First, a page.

Australian Prime Minister Tony Abbott    

Same-sex marriage is dead in the water in Australia until a Federal election sometime next year.

Facing intense pressure from supporters from within his own Liberal Party for a conscience (or free) vote, Prime Minister Tony Abbott acted decisively to defuse the issue. He called a snap meeting of Liberal and National Party members of Parliament on Tuesday to debate whether the Coalition should redefine marriage.

The marathon discussion took place behind closed doors, but Mr Abbott said that about 60 MPs supported the status quo, while 30 favoured a conscience vote. Troy Bramston, a journalist with The Australian, tweeted that the tally was 48 out of 78 Liberals backing the existing position and 18 out of 21 Nationals.

Mr Abbott said that this is the last time that MPs will be bound by Party policy. The next time the issue is considered, there will be a Party conscience vote, a plebiscite or a constitutional referendum.

“I’ve come to the view, I believe this is the party room view, that this is the last term in which the Coalition party room can be bound, although we will definitely maintain the current position for the life of this term.

“Going into the next election, we will finalise another position. The disposition of the party room this evening [Tuesday] is that our position going into the next election should be that in a subsequent term of parliament, this is a matter that should rightly be put to the Australian people.”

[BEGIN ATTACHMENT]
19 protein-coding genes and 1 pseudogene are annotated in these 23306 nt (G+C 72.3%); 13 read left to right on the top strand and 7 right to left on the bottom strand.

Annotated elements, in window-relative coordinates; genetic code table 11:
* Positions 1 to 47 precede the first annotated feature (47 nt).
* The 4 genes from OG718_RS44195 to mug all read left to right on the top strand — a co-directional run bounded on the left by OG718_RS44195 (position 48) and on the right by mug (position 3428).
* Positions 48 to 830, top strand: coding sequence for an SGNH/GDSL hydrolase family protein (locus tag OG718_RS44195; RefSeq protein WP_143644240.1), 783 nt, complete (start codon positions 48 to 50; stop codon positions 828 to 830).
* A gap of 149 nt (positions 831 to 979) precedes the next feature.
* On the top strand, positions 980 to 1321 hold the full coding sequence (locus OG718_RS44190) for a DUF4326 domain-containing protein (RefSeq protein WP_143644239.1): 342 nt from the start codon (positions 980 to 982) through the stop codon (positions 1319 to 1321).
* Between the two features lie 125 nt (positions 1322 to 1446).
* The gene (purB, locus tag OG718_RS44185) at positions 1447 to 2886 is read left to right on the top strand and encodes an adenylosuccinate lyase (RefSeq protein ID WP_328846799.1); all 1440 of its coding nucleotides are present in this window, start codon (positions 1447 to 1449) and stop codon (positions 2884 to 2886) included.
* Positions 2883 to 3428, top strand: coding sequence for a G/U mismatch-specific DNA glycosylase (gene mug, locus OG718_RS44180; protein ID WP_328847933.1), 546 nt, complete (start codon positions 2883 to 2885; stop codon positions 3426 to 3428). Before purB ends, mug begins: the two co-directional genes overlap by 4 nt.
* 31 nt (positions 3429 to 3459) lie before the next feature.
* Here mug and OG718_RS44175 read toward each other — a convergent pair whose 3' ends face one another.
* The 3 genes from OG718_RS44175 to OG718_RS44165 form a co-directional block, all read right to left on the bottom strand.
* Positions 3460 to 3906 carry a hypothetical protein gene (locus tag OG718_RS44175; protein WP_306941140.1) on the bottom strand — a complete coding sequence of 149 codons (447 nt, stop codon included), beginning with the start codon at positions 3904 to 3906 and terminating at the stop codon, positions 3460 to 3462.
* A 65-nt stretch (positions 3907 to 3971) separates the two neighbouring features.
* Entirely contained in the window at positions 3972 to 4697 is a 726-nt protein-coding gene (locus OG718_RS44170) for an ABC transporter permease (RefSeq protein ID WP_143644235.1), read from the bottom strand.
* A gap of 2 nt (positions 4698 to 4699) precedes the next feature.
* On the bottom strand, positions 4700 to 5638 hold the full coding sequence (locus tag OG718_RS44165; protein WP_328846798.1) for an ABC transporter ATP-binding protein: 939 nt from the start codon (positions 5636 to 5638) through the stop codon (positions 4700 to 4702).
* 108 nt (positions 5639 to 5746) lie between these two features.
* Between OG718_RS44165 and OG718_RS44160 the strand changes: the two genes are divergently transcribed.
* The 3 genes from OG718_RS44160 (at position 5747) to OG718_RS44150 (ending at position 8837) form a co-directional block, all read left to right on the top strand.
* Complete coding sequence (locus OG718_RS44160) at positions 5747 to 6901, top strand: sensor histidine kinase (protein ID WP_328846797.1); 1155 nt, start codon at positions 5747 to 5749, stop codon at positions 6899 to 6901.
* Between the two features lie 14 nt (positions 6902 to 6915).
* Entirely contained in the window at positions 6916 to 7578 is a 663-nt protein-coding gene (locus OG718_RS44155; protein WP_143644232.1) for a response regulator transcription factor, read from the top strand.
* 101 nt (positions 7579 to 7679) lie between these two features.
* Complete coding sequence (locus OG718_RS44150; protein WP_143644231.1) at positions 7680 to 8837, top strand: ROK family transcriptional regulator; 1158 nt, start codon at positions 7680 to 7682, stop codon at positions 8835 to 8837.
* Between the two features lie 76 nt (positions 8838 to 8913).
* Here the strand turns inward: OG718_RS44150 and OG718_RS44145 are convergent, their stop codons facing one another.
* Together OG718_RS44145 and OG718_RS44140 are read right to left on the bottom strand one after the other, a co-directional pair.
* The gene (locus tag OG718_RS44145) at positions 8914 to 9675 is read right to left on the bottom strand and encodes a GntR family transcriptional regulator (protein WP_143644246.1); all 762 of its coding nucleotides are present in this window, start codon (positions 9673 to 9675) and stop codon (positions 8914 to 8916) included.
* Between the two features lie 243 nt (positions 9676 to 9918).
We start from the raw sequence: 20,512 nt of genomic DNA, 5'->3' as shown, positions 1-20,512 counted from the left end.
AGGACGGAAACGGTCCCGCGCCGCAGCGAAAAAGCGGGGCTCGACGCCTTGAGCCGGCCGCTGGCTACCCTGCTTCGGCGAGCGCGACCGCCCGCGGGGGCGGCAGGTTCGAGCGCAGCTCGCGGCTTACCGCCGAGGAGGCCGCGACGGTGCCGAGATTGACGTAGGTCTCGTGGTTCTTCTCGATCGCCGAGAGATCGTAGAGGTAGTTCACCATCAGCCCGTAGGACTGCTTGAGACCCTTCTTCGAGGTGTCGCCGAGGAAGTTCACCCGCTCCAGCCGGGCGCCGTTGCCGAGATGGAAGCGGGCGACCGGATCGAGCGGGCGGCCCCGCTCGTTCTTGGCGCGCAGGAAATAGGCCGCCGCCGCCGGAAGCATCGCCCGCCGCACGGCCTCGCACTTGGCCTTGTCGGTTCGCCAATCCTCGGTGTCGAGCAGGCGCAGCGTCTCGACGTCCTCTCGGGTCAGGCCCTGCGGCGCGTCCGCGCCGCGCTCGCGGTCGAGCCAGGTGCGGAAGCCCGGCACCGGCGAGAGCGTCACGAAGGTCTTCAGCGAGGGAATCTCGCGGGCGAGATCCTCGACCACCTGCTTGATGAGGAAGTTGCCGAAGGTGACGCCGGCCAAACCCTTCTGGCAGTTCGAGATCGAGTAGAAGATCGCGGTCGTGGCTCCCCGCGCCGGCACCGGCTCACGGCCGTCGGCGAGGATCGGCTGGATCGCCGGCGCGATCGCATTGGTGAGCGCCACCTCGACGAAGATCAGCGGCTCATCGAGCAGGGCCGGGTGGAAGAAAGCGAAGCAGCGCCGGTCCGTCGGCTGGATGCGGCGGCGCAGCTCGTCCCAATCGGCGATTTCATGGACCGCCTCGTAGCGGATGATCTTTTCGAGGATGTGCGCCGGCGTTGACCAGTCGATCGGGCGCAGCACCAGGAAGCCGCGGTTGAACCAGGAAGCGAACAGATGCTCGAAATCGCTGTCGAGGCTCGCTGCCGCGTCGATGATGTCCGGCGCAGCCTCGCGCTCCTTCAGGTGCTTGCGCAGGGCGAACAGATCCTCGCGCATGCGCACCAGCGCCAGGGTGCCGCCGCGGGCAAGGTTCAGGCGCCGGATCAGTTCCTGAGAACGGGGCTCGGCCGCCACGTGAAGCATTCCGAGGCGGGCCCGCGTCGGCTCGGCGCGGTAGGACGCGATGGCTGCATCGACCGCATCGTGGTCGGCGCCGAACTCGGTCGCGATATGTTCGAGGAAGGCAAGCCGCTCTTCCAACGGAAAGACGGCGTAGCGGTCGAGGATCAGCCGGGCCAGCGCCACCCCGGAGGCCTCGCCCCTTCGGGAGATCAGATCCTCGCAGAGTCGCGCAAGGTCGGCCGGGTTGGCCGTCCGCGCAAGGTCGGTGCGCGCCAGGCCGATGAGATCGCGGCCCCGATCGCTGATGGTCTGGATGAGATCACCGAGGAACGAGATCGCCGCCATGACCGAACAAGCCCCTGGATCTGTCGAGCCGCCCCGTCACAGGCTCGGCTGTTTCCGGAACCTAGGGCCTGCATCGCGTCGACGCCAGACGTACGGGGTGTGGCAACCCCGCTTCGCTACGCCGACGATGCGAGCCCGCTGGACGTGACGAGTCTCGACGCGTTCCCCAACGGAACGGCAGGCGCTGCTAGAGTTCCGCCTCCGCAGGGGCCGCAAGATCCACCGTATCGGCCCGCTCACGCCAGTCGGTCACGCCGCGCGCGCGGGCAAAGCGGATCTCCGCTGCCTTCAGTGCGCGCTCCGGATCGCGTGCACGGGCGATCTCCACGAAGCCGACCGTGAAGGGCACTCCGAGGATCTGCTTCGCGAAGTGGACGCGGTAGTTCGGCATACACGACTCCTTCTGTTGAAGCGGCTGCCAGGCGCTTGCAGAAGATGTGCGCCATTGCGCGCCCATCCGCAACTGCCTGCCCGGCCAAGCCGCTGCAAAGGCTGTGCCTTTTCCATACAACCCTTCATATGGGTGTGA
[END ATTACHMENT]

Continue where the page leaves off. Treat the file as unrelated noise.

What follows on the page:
Australia is now the last large Western English-speaking country which has not legalised same-sex marriage – largely thanks to Tony Abbott. Powerful figures within his own party support it and there has been intense pressure in the media. But he has stood firm, convinced personally that it is not ethical and politically that it is not popular with voters. 

The possibility of a referendum puts pressure on opponents to make a convincing case. There’s not much time – about a year – before the next election is called.

The outcome is hard to predict. Much of the media is clearly biased. Two TV channels have refused to air an innocuous commercial asking voters to think about the consequences of legalisation. Most journalists — print, on-line and broadcast – start from the assumption that opponents are religious bigots. Polls suggest that most voters favour same-sex marriage.

However, the polls may not reflect what voters feel. The often-cited figure of 72 percent in favour was commissioned by Australian Marriage Equality and is more than 12 months old. Even this poll found that only 48 percent were strongly in favour. Earlier this week a Sexton Marketing poll that found same-sex marriage ranked 13th of the political issues people were most concerned with. Worries about jobs and the economy could swamp the leaky boat of “marriage equality”.

Lyle Shelton, of the Australian Christian Lobby, says that voters want more information before making up their minds.

“ACL has been calling for a more mature debate and it is good to see public discussion emerging that now recognises there are serious consequences to freedom of conscience and children’s rights,” he said.

“There are millions of Australian’s of ethnic background, faith and no faith who will never accept a politician-imposed redefinition of marriage. These people are not bigots or homophobes, they just want to always be free to publicly express their views.”

The argument that all children need a mother and a father seems to be striking a chord with voters. If given enough time, it could make the “love can’t be stopped” rhetoric of supporters seem narcissistic and tacky. Opponents have begun to describe a child’s right to a mother and a father as something “novel” and “impossible to guarantee”. How will that go down in the Western suburbs of Sydney?

Michael Cook is editor of MercatorNet. 

Michael Cook

Michael Cook

Michael Cook is the editor of MercatorNet